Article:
Comments from Pacheco: “NO. Until a comparative vocal analysis of assimilis/daguae/albicollis with appropriate geographic coverage is done, I consider it equally premature to alter the status quo.”


Comments from Claramunt: “YES. Evidence of reciprocal monophyly is not strong but combined with clear phenotypic differences in plumage and song, I see a strong case for separating daguae from assimilis. I totally agree with Dan that the big picture may be more complex and Amazonian albicollis may be closer to daguae than to the true albicollis from the south. But I think separating daguae is a step forward. Once we figure out the affinities of Amazonian albicollis we can revisit this problem, but I think we don’t need to wait until we know it all to improve our taxonomy of this complex.”


Comments from Areta: “YES. Nuñez-Zapata et al. (2016) have provided convincing evidence that daguae is not part of albicollis (I applaud that they have sampled nominate albicollis), and even if their dataset is only of mitochondrial DNA it seems highly unlikely that this pattern will be caused through introgression. Certainly more sampling of ssp. of albicollis and a proper analysis of vocalizations can shed more light. But the burden of proof is now on those wanting to treat daguae as a ssp. of albicollis or of assimilis. Vocally, daguae sounds different to any ssp. in the albicollis group (at least to my ear), and the genetic divergence from assimilis (0.051; 1.35 Ma ago [0.95 to 2.08]) seems to place it within expected distances between good Turdus species. Biogeographically, it also makes sense to have this Chocó species being more related to a Central American counterpart. So, although evidence is not perfect, I prefer to treat daguae as a species on its own.

         Some bits of information are still missing, but I think a fairly strong case can be made to recognize Turdus daguae for the following reasons: 1) Reciprocal monophyly despite extensive sampling of assimilis, including geographically distant samples [unfortunately, there are no samples of daguae closer to the range of the southern subspecies of assimilis, but I don´t think this will change the picture given the degree of divergence] and 2) distinctive vocalizations: the song of albicollis is remarkably constant across its geography (at least to my ears) and I have never had trouble in identifying this species from Venezuela through NW and NE Argentina and Brazil, this holds true to the east of the Andes in Ecuador (T. albicollis spodiolaemus), differing remarkably from the higher-pitched, slower and differently patterned song of daguae to the west of the Andes in Ecuador. In this subjective and express analysis, I agree with Boesman in that songs of assimilis are the most distinctive, but daguae seems to me consistently different from albicollis as well; a thing that always bothers me on these HBW vocal assessments is their lack of attention to detail and the impossibility of tracking down the recordings used, which seriously undermines their use as a source of arguments. I wonder why the apparently distinctive ssp. atrotinctus was not sampled in the genetic analyses, it does look remarkably different in plumage! Finally, it is clear that more thorough sampling of albicollis is needed (sampling in Nuñez-Zapata et al. 2016 is very poor, and samples come only from the southern range of albicollis), but I don´t think that this will change the placement of daguae or the degree of differentiation with respect to assimilis (note that ssp. phaeopygus and spodiolaemus of albicollis in Batista et al. (2020) are found as sister to assimilis, which is relevant to the status of daguae).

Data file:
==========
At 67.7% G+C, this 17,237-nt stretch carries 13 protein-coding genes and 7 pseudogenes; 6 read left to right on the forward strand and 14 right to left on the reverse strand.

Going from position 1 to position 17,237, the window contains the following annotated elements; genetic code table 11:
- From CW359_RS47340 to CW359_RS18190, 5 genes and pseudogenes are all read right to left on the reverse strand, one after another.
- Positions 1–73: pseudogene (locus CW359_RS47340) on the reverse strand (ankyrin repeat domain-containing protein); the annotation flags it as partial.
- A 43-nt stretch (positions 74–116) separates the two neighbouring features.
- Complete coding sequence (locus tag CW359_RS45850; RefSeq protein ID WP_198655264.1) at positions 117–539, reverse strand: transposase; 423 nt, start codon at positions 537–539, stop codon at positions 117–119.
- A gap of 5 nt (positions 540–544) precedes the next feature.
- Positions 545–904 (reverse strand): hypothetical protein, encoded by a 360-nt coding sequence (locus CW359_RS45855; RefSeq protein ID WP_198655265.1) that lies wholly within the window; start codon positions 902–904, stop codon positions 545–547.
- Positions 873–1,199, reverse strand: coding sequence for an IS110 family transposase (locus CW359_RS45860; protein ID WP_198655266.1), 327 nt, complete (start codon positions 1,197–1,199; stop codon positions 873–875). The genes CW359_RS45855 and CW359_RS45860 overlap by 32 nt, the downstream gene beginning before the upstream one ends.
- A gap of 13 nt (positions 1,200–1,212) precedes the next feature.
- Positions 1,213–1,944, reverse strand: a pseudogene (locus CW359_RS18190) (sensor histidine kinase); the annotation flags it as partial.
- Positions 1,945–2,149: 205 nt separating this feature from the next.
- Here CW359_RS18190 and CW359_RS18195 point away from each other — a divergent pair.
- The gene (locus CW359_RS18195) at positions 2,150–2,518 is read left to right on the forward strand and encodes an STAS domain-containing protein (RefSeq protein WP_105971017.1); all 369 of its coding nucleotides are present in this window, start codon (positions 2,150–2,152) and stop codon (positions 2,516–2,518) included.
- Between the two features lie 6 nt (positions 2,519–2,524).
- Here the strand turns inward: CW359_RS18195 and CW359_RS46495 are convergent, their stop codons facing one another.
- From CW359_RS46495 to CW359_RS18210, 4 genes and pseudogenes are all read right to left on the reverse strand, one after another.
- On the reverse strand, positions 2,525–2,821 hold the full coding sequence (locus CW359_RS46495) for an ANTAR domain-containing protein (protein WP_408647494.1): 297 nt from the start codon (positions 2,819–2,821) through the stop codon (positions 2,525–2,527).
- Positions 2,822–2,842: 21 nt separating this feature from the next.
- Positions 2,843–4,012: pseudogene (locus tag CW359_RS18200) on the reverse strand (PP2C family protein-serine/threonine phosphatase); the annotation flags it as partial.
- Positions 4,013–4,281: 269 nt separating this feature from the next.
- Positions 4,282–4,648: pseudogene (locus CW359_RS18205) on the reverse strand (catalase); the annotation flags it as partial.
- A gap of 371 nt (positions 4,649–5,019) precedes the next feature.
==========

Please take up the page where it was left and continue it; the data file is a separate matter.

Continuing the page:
Comments from Bonaccorso: “YES. Although the genetic evidence is only mitochondrial, the differentiation is tremendous compared to all other forms within T. assimilis, and I agree with Nacho that it is very unlikely that the pattern is contradicted by additional genetic evidence. Even though the T. a. daguae samples are from Ecuador, I would not think sampling specimens from northern Colombia would make a huge difference. I am no expert on vocalizations, but the songs of T. a. daguae from Xenocanto sound very different to the forms from Panama and Costa Rica. It is also interesting that Xenocanto is treating T. daguae separately from T. assimilis (I guess that is just IOC taxonomy, but it makes sense to me).  It seems that plumage color is not a very good indicator of species status in this group of very similar taxa. Still, that is what one would expect from a process of “cryptic” speciation, right? Finally, this split makes perfect biogeographic sense.”


Comments from Stiles: “NO. Although I tend to agree with Nacho and Santiago, I agree that there is still sufficient uncertainty regarding both vocal and genetic data to reach a definitive conclusion. No genetic data from the albicollis populations closest to daguae, and while I suspect that tissue samples from Colombia might exist (Check with Daniel Cadena and Andrés Cuervo). If so, these should be sequenced. Likewise, need recordings of T. assimilis phaeopygus … so, NO pending additional data.”


Comments from Jaramillo: “YES – Sure, more data are necessary, and some things are unclear. But it seems to me that as Elisa, Nacho, and Santiago comment, there is enough here to change the status quo. The status quo appears to be off; we may not quite know how it is off, but I would rather make this change and adjust at a later date than not do anything given the data we have.”